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Direct Oral Anticoagulants in Atrial Fibrillation Patients With Concomitant Hyperthyroidism.

  • Chan, Yi-Hsin1, 2, 3
  • Wu, Lung-Sheng1, 2
  • See, Lai-Chu4, 5, 6
  • Liu, Jia-Rou4
  • Chang, Shang-Hung1, 2, 7
  • Chao, Tze-Fan8, 9
  • Yeh, Yung-Hsin1, 2
  • Kuo, Chi-Tai1, 2
  • Lee, Hsin-Fu1, 2, 10, 11
  • Lip, Gregory Y H12
  • 1 Division of Cardiology, Chang Gung Memorial Hospital, Linkou, Taiwan. , (Taiwan)
  • 2 College of Medicine, Chang Gung University, Taoyuan, Taiwan. , (Taiwan)
  • 3 Microscopy Core Laboratory, Chang Gung Memorial Hospital, Linkou, Taiwan. , (Taiwan)
  • 4 Department of Public Health, College of Medicine, Chang Gung University, Taoyuan, Taiwan. , (Taiwan)
  • 5 Division of Rheumatology, Allergy and Immunology, Department of Internal Medicine, Chang Gung Memorial Hospital, Linkou, Taiwan. , (Taiwan)
  • 6 Biostatistics Core Laboratory, Molecular Medicine Research Center, Chang Gung University, Taoyuan, Taiwan. , (Taiwan)
  • 7 Center for Big Data Analytics and Statistics, Chang Gung Memorial Hospital, Linkou, Taiwan. , (Taiwan)
  • 8 Division of Cardiology, Department of Medicine, Taipei Veterans General Hospital, Taipei, Taiwan. , (Taiwan)
  • 9 Institute of Clinical Medicine, Cardiovascular Research Center, National Yang-Ming University, Taipei, Taiwan. , (Taiwan)
  • 10 Graduate Institute of Clinical Medical Sciences, College of Medicine, Chang Gung University, Taoyuan, Taiwan. , (Taiwan)
  • 11 New Taipei Municipal TuCheng Hospital (Built and Operated by Chang Gung Medical Foundation), New Taipei, Taiwan. , (Taiwan)
  • 12 Liverpool Centre for Cardiovascular Science, University of Liverpool and Liverpool Heart & Chest Hospital, Liverpool, UK.
Published Article
The Journal of Clinical Endocrinology & Metabolism
The Endocrine Society
Publication Date
Sep 01, 2020
DOI: 10.1210/clinem/dgaa050
PMID: 32009154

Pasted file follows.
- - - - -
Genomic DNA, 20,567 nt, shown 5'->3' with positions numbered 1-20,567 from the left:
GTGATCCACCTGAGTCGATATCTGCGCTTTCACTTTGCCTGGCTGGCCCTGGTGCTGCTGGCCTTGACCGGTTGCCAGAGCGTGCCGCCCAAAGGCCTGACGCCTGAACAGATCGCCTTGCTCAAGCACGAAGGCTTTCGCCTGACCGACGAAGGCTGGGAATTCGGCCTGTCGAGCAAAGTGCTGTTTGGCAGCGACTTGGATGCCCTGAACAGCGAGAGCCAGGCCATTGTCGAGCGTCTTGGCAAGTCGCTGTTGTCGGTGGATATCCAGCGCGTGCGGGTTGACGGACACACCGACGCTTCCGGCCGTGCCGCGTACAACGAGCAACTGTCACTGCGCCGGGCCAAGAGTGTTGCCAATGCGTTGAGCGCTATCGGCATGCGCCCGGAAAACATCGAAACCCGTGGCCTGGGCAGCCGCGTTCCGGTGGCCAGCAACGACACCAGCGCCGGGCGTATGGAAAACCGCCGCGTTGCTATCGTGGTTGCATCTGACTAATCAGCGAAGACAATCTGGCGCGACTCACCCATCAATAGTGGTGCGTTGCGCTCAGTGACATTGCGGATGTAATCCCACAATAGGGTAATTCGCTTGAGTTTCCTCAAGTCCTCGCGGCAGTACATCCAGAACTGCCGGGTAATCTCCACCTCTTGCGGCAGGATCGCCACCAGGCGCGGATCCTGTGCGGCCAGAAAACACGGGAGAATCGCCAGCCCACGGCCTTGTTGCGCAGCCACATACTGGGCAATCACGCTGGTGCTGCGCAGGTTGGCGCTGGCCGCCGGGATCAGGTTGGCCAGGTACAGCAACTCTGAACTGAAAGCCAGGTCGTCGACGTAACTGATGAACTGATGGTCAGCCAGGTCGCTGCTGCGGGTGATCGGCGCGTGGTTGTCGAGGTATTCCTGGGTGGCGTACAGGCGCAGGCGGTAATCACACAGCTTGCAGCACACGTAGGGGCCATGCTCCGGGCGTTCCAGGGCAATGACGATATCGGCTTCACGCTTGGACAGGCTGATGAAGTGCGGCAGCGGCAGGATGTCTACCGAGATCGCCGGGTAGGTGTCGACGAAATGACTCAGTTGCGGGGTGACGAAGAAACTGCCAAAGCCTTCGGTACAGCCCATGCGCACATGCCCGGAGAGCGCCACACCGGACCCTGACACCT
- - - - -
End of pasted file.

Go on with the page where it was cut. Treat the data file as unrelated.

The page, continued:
Patients with hyperthyroidism were excluded from the randomized clinical trials of direct oral anticoagulants (DOACs) for stroke prevention in patients with nonvalvular atrial fibrillation (NVAF). We performed a nationwide retrospective cohort study using data from the Taiwan National Health Insurance Research Database. We enrolled 3213 and 1181 NVAF patients with hyperthyroidism who were taking DOACs and warfarin, respectively, from June 1, 2012 to December 31, 2017. We also enrolled 53 591 and 16 564 NVAF patients without hyperthyroidism, taking DOACs and warfarin, respectively. We used propensity score stabilized weights (PSSWs) to balance covariates across the study groups. We also used 1:4 matching on both taking DOACs, with (n = 3213) and without hyperthyroidism (n = 12 852); and both taking warfarin, with (n = 1181) and without hyperthyroidism (n = 4724). After PSSW, DOAC had a comparable risk of ischemic stroke/systemic embolism (IS/SE) and a lower risk of major bleeding (hazard ratio [HR] 0.65; 95% confidential interval [CI], 0.44-0.96; P = 0.0295) than warfarin among patients with hyperthyroidism. There were comparable risks of IS/SE and major bleeding between those patients with and without hyperthyroidism. However, among patients taking warfarin, those with hyperthyroidism had a lower risk of IS/SE than those without hyperthyroidism (HR 0.61; 95% CI, 0.43-0.86; P = 0.0050). Among NVAF Asian patients with concomitant hyperthyroidism, DOACs may be an effective and safer alternative to warfarin. Thromboprophylaxis with DOACs may be considered for such patients, and it is important to validate this finding in further prospective study. © Endocrine Society 2020. All rights reserved. For permissions, please e-mail: [email protected]

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